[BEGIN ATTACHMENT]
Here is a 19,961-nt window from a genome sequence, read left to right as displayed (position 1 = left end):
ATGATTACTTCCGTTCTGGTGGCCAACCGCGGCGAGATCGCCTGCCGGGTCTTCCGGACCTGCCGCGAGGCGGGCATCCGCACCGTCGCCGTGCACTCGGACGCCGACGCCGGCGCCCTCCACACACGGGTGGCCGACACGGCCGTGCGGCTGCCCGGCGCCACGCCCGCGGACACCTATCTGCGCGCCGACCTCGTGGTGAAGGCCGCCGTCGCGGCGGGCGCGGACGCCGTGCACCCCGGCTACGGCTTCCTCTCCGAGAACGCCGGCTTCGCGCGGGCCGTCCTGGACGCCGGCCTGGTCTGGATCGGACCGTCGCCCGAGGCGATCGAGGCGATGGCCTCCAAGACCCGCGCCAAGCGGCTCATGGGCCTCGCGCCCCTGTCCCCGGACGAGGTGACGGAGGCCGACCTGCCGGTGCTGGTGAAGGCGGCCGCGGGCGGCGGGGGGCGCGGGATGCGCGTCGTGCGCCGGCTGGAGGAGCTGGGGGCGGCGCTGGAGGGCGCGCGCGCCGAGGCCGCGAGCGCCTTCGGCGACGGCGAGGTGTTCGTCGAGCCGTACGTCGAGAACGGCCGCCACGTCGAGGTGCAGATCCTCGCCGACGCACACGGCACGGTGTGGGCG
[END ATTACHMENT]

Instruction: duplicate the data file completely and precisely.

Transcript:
Here is a 19,961-nt window from a genome sequence, read left to right as displayed (position 1 = left end):
ATGATTACTTCCGTTCTGGTGGCCAACCGCGGCGAGATCGCCTGCCGGGTCTTCCGGACCTGCCGCGAGGCGGGCATCCGCACCGTCGCCGTGCACTCGGACGCCGACGCCGGCGCCCTCCACACACGGGTGGCCGACACGGCCGTGCGGCTGCCCGGCGCCACGCCCGCGGACACCTATCTGCGCGCCGACCTCGTGGTGAAGGCCGCCGTCGCGGCGGGCGCGGACGCCGTGCACCCCGGCTACGGCTTCCTCTCCGAGAACGCCGGCTTCGCGCGGGCCGTCCTGGACGCCGGCCTGGTCTGGATCGGACCGTCGCCCGAGGCGATCGAGGCGATGGCCTCCAAGACCCGCGCCAAGCGGCTCATGGGCCTCGCGCCCCTGTCCCCGGACGAGGTGACGGAGGCCGACCTGCCGGTGCTGGTGAAGGCGGCCGCGGGCGGCGGGGGGCGCGGGATGCGCGTCGTGCGCCGGCTGGAGGAGCTGGGGGCGGCGCTGGAGGGCGCGCGCGCCGAGGCCGCGAGCGCCTTCGGCGACGGCGAGGTGTTCGTCGAGCCGTACGTCGAGAACGGCCGCCACGTCGAGGTGCAGATCCTCGCCGACGCACACGGCACGGTGTGGGCG